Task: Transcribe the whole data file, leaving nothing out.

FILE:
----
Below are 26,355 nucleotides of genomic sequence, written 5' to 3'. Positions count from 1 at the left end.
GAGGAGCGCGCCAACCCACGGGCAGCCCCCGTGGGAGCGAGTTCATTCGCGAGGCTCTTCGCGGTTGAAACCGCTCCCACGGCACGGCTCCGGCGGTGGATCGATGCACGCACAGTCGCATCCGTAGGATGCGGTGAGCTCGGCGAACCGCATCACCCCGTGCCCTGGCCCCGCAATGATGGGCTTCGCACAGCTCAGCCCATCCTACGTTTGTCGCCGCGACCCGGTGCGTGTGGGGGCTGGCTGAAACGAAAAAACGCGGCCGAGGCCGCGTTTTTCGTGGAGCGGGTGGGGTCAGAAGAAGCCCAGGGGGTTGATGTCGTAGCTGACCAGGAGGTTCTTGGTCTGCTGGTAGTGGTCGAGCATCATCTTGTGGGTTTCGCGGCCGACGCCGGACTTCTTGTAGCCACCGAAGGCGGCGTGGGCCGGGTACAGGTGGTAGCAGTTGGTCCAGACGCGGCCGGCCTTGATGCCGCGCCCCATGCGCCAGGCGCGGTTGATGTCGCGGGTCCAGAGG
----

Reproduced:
Below are 26,355 nucleotides of genomic sequence, written 5' to 3'. Positions count from 1 at the left end.
GAGGAGCGCGCCAACCCACGGGCAGCCCCCGTGGGAGCGAGTTCATTCGCGAGGCTCTTCGCGGTTGAAACCGCTCCCACGGCACGGCTCCGGCGGTGGATCGATGCACGCACAGTCGCATCCGTAGGATGCGGTGAGCTCGGCGAACCGCATCACCCCGTGCCCTGGCCCCGCAATGATGGGCTTCGCACAGCTCAGCCCATCCTACGTTTGTCGCCGCGACCCGGTGCGTGTGGGGGCTGGCTGAAACGAAAAAACGCGGCCGAGGCCGCGTTTTTCGTGGAGCGGGTGGGGTCAGAAGAAGCCCAGGGGGTTGATGTCGTAGCTGACCAGGAGGTTCTTGGTCTGCTGGTAGTGGTCGAGCATCATCTTGTGGGTTTCGCGGCCGACGCCGGACTTCTTGTAGCCACCGAAGGCGGCGTGGGCCGGGTACAGGTGGTAGCAGTTGGTCCAGACGCGGCCGGCCTTGATGCCGCGCCCCATGCGCCAGGCGCGGTTGATGTCGCGGGTCCAGAGG